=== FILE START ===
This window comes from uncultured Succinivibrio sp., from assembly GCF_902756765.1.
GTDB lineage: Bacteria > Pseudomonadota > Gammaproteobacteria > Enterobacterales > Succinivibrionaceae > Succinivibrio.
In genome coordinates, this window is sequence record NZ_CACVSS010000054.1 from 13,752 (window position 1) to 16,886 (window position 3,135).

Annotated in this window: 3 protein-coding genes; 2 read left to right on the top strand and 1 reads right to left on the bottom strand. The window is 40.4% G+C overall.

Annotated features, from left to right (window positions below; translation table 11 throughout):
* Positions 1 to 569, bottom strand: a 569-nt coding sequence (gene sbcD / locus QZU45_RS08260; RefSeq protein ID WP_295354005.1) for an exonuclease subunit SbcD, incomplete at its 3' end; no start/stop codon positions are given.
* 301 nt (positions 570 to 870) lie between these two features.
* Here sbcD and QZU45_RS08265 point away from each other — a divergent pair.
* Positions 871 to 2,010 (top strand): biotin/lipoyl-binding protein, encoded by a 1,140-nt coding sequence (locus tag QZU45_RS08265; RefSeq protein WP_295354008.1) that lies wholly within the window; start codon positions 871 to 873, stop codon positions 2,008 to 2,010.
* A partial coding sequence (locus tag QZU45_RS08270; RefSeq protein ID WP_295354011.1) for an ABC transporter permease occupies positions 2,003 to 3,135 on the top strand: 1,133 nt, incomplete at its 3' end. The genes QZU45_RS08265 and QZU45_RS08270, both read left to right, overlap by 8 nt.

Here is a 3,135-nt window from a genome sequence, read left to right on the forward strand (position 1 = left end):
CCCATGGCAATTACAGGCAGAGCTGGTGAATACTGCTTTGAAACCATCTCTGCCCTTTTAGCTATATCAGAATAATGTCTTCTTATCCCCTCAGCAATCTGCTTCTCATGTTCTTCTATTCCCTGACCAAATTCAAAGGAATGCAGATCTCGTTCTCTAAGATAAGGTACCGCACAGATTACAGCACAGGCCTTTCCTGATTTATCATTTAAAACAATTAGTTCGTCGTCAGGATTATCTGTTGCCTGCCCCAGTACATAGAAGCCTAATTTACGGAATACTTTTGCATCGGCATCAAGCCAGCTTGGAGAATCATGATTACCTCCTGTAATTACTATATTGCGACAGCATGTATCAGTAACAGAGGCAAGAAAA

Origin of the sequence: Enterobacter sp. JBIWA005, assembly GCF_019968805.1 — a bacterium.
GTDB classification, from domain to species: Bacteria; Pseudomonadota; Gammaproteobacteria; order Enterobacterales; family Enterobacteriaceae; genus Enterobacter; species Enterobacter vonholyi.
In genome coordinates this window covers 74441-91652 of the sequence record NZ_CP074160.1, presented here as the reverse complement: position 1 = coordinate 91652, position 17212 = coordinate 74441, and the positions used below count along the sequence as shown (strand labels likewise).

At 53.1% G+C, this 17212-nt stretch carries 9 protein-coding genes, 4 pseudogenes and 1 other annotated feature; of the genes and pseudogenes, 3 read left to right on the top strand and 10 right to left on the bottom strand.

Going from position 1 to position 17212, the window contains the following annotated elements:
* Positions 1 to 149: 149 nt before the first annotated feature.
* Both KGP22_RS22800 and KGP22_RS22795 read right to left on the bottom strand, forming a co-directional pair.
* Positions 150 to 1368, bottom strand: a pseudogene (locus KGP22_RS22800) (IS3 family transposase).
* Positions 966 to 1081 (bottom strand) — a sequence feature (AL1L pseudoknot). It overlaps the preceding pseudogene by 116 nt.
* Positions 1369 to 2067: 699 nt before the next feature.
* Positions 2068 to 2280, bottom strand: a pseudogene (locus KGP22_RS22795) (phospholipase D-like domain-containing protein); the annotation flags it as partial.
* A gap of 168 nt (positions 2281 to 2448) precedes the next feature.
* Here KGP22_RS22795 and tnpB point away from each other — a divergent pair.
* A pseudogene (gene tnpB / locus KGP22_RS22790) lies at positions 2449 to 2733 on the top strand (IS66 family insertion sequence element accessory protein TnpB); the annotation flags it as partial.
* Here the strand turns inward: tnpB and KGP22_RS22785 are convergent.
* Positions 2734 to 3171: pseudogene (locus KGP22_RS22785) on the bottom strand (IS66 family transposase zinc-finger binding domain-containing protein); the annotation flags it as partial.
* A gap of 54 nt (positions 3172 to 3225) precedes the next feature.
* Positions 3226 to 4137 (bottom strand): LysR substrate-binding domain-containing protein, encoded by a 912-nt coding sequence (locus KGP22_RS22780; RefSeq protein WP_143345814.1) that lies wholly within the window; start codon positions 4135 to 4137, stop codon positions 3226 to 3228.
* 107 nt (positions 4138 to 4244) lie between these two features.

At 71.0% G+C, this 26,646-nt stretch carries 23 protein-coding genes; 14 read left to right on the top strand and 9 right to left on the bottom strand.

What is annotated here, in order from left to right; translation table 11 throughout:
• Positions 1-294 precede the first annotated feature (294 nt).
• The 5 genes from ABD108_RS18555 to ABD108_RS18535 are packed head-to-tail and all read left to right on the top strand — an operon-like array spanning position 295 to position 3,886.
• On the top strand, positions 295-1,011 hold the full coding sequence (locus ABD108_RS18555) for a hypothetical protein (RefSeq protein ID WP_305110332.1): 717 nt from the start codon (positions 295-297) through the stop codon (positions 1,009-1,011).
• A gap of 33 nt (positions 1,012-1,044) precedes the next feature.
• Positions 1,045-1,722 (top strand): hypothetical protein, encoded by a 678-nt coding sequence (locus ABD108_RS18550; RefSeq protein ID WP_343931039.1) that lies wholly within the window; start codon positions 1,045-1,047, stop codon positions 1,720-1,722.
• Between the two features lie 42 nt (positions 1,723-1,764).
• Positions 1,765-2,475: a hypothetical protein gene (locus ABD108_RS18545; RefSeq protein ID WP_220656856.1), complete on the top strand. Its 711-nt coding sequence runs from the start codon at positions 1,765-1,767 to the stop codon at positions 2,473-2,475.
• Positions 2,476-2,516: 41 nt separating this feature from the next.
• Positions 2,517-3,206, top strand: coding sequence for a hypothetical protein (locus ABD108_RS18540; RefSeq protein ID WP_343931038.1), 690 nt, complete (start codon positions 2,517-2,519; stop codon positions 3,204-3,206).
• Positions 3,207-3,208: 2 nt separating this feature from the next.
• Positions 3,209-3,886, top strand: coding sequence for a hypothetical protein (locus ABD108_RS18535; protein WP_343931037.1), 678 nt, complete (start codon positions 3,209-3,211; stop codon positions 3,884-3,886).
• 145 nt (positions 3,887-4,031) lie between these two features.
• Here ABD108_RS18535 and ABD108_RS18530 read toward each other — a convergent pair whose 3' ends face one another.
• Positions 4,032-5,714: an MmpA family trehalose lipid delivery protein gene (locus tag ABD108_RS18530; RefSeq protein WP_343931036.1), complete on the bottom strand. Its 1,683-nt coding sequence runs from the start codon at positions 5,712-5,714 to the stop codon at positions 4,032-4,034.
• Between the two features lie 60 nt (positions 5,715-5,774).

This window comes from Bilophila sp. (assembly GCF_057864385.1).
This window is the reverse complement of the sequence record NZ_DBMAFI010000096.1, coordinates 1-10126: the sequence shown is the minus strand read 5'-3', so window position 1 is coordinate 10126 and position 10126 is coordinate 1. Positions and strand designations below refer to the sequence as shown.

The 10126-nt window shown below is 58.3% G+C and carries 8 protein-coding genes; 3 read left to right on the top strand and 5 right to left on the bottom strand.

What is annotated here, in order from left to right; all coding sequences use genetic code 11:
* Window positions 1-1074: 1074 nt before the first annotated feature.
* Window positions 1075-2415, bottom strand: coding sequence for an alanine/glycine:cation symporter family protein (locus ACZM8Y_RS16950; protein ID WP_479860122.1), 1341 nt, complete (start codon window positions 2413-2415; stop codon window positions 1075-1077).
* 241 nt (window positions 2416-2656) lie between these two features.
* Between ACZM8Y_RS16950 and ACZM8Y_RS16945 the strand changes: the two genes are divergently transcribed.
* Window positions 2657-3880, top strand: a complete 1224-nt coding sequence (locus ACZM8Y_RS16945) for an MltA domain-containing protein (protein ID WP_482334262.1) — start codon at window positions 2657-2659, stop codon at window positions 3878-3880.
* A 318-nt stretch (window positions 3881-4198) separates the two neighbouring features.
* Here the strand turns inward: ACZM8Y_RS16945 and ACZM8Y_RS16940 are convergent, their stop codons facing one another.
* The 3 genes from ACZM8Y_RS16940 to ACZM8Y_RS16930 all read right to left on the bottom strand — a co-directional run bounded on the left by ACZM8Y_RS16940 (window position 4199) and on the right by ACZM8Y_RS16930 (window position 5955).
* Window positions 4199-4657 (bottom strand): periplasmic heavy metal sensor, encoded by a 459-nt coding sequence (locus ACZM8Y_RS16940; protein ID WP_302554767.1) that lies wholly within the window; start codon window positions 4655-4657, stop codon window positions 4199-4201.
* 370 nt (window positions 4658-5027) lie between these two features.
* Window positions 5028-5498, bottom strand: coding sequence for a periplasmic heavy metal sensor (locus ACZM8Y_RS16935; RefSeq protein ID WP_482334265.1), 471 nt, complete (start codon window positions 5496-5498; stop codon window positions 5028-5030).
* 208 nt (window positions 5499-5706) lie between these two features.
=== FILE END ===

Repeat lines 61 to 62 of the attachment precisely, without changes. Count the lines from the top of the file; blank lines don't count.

* Window positions 4199-4657 (bottom strand): periplasmic heavy metal sensor, encoded by a 459-nt coding sequence (locus ACZM8Y_RS16940; protein ID WP_302554767.1) that lies wholly within the window; start codon window positions 4655-4657, stop codon window positions 4199-4201.
* 370 nt (window positions 4658-5027) lie between these two features.